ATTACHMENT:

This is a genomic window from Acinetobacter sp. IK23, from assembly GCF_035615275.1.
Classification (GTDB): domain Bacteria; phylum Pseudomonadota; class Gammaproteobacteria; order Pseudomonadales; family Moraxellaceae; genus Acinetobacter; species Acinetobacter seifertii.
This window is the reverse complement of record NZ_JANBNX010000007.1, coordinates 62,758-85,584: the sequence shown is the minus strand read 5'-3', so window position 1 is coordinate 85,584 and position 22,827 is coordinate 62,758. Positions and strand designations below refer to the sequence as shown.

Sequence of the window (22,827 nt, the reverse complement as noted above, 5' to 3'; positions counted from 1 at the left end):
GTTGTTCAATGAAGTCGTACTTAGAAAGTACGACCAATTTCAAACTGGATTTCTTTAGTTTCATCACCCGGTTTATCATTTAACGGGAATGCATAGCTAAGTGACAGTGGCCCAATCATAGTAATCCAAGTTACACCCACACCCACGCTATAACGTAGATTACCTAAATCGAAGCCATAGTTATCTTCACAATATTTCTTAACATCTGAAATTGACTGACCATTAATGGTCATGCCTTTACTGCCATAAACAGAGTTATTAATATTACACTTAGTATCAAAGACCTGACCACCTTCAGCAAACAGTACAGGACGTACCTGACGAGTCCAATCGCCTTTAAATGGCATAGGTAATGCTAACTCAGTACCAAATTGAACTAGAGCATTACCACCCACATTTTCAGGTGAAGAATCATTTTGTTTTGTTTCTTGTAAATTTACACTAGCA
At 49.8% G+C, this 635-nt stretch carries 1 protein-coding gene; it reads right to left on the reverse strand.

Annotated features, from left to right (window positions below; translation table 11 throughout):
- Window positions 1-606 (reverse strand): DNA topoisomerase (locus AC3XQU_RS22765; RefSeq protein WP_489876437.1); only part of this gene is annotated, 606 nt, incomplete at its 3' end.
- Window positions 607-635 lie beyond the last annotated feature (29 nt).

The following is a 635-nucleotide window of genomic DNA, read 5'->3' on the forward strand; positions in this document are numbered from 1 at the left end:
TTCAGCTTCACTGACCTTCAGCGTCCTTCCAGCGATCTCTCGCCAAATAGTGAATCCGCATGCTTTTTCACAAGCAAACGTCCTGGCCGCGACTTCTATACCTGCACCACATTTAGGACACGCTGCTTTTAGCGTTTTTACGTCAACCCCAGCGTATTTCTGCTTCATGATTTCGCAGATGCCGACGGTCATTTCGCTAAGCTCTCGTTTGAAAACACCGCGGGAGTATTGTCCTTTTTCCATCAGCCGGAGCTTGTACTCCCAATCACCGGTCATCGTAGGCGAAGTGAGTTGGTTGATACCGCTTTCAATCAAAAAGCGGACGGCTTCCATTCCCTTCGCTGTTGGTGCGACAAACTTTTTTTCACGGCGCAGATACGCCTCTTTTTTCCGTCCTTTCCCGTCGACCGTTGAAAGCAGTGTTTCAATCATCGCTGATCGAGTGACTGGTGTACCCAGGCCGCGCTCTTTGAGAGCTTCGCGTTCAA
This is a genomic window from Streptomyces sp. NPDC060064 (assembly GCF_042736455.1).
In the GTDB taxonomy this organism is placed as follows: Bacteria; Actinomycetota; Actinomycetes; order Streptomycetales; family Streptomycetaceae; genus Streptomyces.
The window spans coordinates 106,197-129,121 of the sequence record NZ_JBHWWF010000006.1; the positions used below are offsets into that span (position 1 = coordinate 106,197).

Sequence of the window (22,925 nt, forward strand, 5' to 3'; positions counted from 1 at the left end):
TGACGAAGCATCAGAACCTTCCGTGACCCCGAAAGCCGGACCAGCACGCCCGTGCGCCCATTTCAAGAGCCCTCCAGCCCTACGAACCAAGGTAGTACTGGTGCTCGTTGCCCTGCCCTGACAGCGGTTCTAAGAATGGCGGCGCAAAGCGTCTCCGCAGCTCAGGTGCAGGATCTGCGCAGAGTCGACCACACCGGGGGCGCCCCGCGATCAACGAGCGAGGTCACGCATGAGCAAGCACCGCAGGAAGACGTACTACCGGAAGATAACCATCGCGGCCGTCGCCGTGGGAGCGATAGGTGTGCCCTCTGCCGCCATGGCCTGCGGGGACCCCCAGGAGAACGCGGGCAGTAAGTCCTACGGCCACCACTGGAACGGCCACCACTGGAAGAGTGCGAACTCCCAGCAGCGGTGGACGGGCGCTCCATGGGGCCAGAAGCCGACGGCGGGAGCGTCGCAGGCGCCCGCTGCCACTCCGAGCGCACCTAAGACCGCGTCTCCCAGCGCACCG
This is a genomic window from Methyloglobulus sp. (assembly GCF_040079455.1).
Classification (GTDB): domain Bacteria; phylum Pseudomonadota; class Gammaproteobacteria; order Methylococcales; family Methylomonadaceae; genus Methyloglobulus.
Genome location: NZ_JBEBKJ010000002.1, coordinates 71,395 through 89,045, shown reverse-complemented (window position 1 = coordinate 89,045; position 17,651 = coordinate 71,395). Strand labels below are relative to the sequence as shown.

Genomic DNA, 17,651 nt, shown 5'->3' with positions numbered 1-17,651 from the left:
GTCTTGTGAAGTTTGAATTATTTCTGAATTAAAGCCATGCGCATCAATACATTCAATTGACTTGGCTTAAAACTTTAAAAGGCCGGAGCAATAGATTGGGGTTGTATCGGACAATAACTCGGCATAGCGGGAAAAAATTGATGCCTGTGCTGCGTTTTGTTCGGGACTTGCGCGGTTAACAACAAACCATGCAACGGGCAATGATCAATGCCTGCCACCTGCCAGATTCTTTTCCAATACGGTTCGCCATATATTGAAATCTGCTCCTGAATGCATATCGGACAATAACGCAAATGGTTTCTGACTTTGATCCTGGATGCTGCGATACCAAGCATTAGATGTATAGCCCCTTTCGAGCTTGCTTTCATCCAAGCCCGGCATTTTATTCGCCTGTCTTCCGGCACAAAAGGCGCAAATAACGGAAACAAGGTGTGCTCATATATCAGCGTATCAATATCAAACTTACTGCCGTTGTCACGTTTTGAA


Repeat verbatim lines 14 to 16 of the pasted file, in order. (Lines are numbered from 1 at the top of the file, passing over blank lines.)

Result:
The window spans coordinates 106,197-129,121 of the sequence record NZ_JBHWWF010000006.1; the positions used below are offsets into that span (position 1 = coordinate 106,197).

Sequence of the window (22,925 nt, forward strand, 5' to 3'; positions counted from 1 at the left end):
TGACGAAGCATCAGAACCTTCCGTGACCCCGAAAGCCGGACCAGCACGCCCGTGCGCCCATTTCAAGAGCCCTCCAGCCCTACGAACCAAGGTAGTACTGGTGCTCGTTGCCCTGCCCTGACAGCGGTTCTAAGAATGGCGGCGCAAAGCGTCTCCGCAGCTCAGGTGCAGGATCTGCGCAGAGTCGACCACACCGGGGGCGCCCCGCGATCAACGAGCGAGGTCACGCATGAGCAAGCACCGCAGGAAGACGTACTACCGGAAGATAACCATCGCGGCCGTCGCCGTGGGAGCGATAGGTGTGCCCTCTGCCGCCATGGCCTGCGGGGACCCCCAGGAGAACGCGGGCAGTAAGTCCTACGGCCACCACTGGAACGGCCACCACTGGAAGAGTGCGAACTCCCAGCAGCGGTGGACGGGCGCTCCATGGGGCCAGAAGCCGACGGCGGGAGCGTCGCAGGCGCCCGCTGCCACTCCGAGCGCACCTAAGACCGCGTCTCCCAGCGCACCG